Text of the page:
Years before he wrote and directed the innovative sci-fi gem Looper no relation and an obscure little space movie called Star Wars: The Last Jedi, filmmaker Rian Johnson released Brick, a throwback to gritty, ambient, stylish, and stylized crime noir pictures of the midth century. The main difference: This here detective story is set at a suburban California high school. Imagine a very dark the titular brick is a load of heroin slow-burning Veronica Mars, and you've got a good idea of what Brick is like.

Recently dumped teen Brendan Joseph Gordon-Levitt must unravel a set of vague clues to locate his missing ex-girlfriend that involves a mysterious car, a mysterious cigarette, a weird party, and some guys Brendan definitely shouldn't mess with. It plays like an old mystery novel, but amazingly it's also difficult to predict where it's headed, let alone how it ends.

And unlike every other teen movie ever made, not everybody is guaranteed a happy ending. Just when you assume that every possible variation on the romantic comedy genre has been done, along comes Unleashed, a movie with a bizarre and delightfully doggone premise. It asks the question many have probably asked themselves in a moment of pure lonely desperation: What if your beloved pets came to life Unleashed stars Kate Micucci the charming character actress and comedian best known for The Big Bang Theory and Garfunkel and Oates as an unlucky-in-love app designer who moves to San Francisco and things fall apart with her boyfriend.

The oddest and cutest love triangle quickly develops when her cat, Ajax, and dog, Summit, magically and mysteriously transform into two human men. Justin Chatwin and Steve Howey both veterans of Shameless, oddly enough become the cat-like and dog-like man, respectively, and they're very much in love with their master-turned-object of desire.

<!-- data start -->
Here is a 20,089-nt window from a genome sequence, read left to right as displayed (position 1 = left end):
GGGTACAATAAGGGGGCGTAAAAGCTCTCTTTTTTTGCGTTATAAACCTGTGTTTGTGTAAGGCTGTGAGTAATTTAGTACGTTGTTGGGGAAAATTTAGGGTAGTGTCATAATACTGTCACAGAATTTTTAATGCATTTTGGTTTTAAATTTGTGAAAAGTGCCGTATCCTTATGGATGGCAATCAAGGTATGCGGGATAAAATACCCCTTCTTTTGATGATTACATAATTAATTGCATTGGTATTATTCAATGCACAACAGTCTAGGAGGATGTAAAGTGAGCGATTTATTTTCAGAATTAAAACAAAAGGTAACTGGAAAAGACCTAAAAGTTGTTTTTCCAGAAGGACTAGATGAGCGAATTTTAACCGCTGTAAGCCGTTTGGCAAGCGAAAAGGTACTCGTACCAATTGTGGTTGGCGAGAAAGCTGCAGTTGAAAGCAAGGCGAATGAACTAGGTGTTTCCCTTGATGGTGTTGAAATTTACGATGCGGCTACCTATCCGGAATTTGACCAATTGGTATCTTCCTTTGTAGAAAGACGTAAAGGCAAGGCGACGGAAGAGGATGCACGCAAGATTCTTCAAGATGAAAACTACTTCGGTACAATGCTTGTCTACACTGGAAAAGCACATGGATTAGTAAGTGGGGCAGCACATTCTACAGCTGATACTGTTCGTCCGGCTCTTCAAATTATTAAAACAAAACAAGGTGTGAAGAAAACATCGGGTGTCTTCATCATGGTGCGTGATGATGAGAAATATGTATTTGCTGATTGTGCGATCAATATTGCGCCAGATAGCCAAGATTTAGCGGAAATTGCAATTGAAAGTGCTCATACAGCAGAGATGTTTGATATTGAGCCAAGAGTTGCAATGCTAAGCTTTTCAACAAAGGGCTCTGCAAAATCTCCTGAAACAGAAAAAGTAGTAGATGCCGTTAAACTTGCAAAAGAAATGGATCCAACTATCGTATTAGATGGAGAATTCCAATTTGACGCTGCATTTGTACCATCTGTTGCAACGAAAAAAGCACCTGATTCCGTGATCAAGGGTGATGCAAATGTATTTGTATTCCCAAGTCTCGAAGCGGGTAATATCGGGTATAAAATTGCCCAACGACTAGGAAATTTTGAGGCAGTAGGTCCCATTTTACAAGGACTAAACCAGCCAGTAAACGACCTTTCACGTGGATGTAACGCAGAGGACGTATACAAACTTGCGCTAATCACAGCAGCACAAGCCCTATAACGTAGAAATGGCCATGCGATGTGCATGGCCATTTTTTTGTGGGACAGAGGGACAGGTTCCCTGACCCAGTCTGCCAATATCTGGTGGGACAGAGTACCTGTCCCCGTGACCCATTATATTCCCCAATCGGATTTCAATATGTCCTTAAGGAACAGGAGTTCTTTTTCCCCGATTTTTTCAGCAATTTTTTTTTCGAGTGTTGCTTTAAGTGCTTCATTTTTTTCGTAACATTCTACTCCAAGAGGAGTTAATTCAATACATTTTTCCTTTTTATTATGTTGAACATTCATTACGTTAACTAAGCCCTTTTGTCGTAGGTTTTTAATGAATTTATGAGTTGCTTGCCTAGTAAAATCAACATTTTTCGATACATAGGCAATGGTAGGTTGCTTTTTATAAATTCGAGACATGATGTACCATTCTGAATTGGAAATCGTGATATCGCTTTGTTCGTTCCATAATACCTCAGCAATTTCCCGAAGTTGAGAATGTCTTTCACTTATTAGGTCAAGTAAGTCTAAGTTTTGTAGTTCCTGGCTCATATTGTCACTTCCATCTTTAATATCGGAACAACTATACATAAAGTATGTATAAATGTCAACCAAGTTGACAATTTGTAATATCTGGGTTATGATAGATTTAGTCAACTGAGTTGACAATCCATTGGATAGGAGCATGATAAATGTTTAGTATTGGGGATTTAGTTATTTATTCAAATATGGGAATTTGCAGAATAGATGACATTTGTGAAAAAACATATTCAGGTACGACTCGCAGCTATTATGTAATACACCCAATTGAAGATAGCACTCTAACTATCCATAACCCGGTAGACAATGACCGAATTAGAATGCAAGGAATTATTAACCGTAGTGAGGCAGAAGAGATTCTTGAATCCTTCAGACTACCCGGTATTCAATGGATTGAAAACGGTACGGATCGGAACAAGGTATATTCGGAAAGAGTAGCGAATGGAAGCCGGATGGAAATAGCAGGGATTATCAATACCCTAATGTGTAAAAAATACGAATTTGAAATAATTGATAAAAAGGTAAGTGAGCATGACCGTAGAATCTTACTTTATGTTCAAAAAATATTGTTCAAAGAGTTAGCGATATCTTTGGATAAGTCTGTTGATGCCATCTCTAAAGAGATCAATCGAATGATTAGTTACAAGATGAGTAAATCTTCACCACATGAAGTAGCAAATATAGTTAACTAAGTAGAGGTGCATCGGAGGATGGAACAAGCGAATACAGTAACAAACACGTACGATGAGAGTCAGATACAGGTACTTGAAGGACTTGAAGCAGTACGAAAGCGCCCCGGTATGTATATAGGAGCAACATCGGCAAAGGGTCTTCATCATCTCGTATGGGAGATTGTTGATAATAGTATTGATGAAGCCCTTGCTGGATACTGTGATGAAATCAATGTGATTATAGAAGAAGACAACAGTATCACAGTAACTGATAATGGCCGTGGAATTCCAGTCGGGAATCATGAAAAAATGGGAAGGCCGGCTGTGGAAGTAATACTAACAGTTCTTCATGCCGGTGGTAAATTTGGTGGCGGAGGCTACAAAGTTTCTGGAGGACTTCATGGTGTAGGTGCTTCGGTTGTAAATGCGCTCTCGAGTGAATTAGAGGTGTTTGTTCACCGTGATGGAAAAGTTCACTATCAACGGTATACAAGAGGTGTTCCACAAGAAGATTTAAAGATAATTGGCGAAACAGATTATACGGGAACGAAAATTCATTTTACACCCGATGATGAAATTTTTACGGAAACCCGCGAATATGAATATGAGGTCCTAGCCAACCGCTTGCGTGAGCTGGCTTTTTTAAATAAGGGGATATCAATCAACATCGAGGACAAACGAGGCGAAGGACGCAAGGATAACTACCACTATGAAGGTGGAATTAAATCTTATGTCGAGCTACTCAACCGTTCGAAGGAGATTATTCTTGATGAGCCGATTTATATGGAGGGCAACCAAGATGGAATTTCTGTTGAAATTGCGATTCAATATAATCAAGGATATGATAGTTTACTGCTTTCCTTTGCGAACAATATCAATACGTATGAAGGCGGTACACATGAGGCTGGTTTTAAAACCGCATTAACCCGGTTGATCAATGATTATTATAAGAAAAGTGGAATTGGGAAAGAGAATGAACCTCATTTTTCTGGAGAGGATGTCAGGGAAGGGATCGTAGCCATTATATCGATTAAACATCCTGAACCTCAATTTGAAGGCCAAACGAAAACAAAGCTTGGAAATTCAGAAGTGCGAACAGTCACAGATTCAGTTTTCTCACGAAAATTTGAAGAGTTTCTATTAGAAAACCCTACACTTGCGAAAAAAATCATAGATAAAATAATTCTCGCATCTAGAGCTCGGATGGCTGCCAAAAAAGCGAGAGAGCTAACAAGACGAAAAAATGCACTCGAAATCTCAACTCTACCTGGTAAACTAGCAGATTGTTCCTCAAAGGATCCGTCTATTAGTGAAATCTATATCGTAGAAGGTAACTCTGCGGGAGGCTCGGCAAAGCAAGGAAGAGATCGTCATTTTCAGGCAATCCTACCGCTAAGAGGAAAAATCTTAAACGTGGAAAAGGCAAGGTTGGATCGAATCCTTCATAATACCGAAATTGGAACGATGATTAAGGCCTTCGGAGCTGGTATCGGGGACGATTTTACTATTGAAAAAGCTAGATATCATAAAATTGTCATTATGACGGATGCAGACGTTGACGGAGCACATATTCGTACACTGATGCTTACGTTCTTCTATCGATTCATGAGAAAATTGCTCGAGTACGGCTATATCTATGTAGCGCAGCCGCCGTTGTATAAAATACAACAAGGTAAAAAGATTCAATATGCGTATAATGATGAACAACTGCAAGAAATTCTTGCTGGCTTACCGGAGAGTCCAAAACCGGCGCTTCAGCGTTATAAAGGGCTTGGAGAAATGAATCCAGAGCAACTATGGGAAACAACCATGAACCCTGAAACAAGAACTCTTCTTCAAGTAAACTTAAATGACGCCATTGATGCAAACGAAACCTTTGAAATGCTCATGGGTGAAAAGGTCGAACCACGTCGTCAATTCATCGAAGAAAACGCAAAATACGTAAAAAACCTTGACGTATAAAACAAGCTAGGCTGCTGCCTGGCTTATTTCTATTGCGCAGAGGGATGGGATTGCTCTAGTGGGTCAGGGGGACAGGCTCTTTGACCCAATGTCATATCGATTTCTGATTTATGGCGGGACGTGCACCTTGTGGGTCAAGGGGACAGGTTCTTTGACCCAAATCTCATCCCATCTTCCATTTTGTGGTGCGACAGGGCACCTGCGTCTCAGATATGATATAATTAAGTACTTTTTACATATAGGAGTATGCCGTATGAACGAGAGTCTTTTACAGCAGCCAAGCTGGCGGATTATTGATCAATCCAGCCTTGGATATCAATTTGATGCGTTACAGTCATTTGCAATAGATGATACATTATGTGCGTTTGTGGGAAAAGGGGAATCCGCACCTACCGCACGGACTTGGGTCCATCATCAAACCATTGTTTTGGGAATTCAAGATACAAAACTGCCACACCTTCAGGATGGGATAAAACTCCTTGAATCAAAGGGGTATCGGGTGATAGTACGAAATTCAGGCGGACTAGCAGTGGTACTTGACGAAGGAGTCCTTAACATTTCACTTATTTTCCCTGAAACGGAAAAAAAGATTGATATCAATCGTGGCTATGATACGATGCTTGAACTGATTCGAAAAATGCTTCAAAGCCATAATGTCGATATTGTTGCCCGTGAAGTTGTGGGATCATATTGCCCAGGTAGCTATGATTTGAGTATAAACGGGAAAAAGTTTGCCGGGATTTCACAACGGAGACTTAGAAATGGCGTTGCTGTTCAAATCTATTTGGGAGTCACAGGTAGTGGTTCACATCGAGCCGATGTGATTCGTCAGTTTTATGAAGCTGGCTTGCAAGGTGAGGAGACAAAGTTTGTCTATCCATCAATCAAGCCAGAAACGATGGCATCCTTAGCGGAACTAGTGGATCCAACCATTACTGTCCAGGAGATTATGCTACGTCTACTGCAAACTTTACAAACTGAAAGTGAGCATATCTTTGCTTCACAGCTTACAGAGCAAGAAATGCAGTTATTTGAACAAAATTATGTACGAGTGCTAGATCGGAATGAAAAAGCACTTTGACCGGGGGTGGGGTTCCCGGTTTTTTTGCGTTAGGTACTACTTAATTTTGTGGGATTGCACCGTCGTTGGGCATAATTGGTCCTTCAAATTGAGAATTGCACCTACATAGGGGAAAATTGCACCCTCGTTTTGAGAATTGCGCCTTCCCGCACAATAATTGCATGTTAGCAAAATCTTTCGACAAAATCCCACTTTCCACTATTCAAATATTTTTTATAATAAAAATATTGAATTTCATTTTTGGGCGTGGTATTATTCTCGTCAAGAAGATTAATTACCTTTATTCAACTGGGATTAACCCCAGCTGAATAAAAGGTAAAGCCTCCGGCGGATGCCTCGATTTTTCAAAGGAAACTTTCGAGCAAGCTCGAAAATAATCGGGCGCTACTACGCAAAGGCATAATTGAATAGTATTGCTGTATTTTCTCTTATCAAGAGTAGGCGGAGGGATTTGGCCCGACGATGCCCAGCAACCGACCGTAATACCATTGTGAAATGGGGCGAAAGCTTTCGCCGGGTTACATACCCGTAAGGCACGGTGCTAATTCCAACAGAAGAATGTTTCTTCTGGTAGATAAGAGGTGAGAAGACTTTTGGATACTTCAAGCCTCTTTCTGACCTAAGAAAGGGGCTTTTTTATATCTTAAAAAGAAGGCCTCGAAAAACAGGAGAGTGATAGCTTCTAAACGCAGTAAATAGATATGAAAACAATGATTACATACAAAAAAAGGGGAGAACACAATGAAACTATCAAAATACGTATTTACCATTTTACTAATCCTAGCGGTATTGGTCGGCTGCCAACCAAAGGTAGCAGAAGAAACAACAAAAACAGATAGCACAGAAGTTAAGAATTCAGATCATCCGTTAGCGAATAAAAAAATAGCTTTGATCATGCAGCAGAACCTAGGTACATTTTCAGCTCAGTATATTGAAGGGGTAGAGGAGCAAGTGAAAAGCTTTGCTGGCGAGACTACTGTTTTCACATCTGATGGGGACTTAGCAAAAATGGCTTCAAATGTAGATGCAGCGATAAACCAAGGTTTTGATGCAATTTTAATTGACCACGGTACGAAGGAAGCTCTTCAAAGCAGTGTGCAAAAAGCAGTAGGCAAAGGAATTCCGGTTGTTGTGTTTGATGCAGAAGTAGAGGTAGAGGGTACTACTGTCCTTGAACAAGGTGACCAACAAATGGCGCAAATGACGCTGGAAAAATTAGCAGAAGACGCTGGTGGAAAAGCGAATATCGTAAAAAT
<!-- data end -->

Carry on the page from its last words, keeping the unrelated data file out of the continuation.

Chatwin and Howey engage in some hilarious, over-the-top physical comedy, really going for it in their roles as confused animals in new bodies. It's the premise of lots of movies — protagonist rises out of bleak circumstances when they exhibit a remarkable talent. But Billy Elliot is different from those other movies because it isn't once treacly or mawkish, and committed first to the authenticity of the setting.

Intersection of Life and Faith

Billy Elliot takes place in the coal miner's strike in northeastern England in the mids, a bleak and poverty-stricken time. From here, Jamie Bell's Billy discovers a a way out — he's a tremendously talented dancer, and an irascible teacher played by Julie Walters wants to help him develop his gifts. And those are not approved by his family, owing to class, gender, time period, and expense, among other things. There's great chemistry between the two leads, playing near-polar opposites: Mendelsohn's Gerry is a likable loser whose life is a perpetual mess due to his habits and the actor wears all that experience like a costume , while Reynolds' affable Curtis is seemingly just along for the sake of fun and adventure.